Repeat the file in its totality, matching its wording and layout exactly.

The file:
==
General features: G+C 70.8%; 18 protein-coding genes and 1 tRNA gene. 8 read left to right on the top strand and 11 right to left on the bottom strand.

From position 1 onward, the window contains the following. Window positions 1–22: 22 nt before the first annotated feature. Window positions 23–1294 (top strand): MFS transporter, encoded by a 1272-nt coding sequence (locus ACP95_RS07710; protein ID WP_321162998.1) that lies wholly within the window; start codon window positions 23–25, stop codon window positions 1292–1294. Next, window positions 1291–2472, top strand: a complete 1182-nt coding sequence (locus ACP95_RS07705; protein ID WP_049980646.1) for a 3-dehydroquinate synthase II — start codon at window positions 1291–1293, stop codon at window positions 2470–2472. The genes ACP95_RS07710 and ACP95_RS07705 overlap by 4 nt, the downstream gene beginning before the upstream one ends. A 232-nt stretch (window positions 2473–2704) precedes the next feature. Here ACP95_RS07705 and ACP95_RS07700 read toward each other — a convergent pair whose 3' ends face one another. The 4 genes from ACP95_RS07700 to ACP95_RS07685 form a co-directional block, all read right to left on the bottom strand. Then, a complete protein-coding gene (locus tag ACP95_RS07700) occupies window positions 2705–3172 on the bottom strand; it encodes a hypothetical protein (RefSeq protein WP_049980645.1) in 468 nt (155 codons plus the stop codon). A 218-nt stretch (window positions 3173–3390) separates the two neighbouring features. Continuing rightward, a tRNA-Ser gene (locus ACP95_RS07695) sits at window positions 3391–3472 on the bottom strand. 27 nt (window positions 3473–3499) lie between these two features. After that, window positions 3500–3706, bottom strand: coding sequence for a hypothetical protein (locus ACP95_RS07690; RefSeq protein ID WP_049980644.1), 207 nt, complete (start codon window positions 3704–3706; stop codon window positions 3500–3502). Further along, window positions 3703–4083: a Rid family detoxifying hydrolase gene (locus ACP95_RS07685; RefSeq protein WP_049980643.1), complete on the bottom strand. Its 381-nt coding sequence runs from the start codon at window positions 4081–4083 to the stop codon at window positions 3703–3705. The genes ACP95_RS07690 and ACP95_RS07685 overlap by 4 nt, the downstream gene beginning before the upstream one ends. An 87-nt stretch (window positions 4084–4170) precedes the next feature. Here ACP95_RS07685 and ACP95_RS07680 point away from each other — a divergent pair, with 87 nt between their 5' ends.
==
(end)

General features: G+C 70.8%; 18 protein-coding genes and 1 tRNA gene. 8 read left to right on the top strand and 11 right to left on the bottom strand.

From position 1 onward, the window contains the following. Window positions 1–22: 22 nt before the first annotated feature. Window positions 23–1294 (top strand): MFS transporter, encoded by a 1272-nt coding sequence (locus ACP95_RS07710; protein ID WP_321162998.1) that lies wholly within the window; start codon window positions 23–25, stop codon window positions 1292–1294. Next, window positions 1291–2472, top strand: a complete 1182-nt coding sequence (locus ACP95_RS07705; protein ID WP_049980646.1) for a 3-dehydroquinate synthase II — start codon at window positions 1291–1293, stop codon at window positions 2470–2472. The genes ACP95_RS07710 and ACP95_RS07705 overlap by 4 nt, the downstream gene beginning before the upstream one ends. A 232-nt stretch (window positions 2473–2704) precedes the next feature. Here ACP95_RS07705 and ACP95_RS07700 read toward each other — a convergent pair whose 3' ends face one another. The 4 genes from ACP95_RS07700 to ACP95_RS07685 form a co-directional block, all read right to left on the bottom strand. Then, a complete protein-coding gene (locus tag ACP95_RS07700) occupies window positions 2705–3172 on the bottom strand; it encodes a hypothetical protein (RefSeq protein WP_049980645.1) in 468 nt (155 codons plus the stop codon). A 218-nt stretch (window positions 3173–3390) separates the two neighbouring features. Continuing rightward, a tRNA-Ser gene (locus ACP95_RS07695) sits at window positions 3391–3472 on the bottom strand. 27 nt (window positions 3473–3499) lie between these two features. After that, window positions 3500–3706, bottom strand: coding sequence for a hypothetical protein (locus ACP95_RS07690; RefSeq protein ID WP_049980644.1), 207 nt, complete (start codon window positions 3704–3706; stop codon window positions 3500–3502). Further along, window positions 3703–4083: a Rid family detoxifying hydrolase gene (locus ACP95_RS07685; RefSeq protein WP_049980643.1), complete on the bottom strand. Its 381-nt coding sequence runs from the start codon at window positions 4081–4083 to the stop codon at window positions 3703–3705. The genes ACP95_RS07690 and ACP95_RS07685 overlap by 4 nt, the downstream gene beginning before the upstream one ends. An 87-nt stretch (window positions 4084–4170) precedes the next feature. Here ACP95_RS07685 and ACP95_RS07680 point away from each other — a divergent pair, with 87 nt between their 5' ends.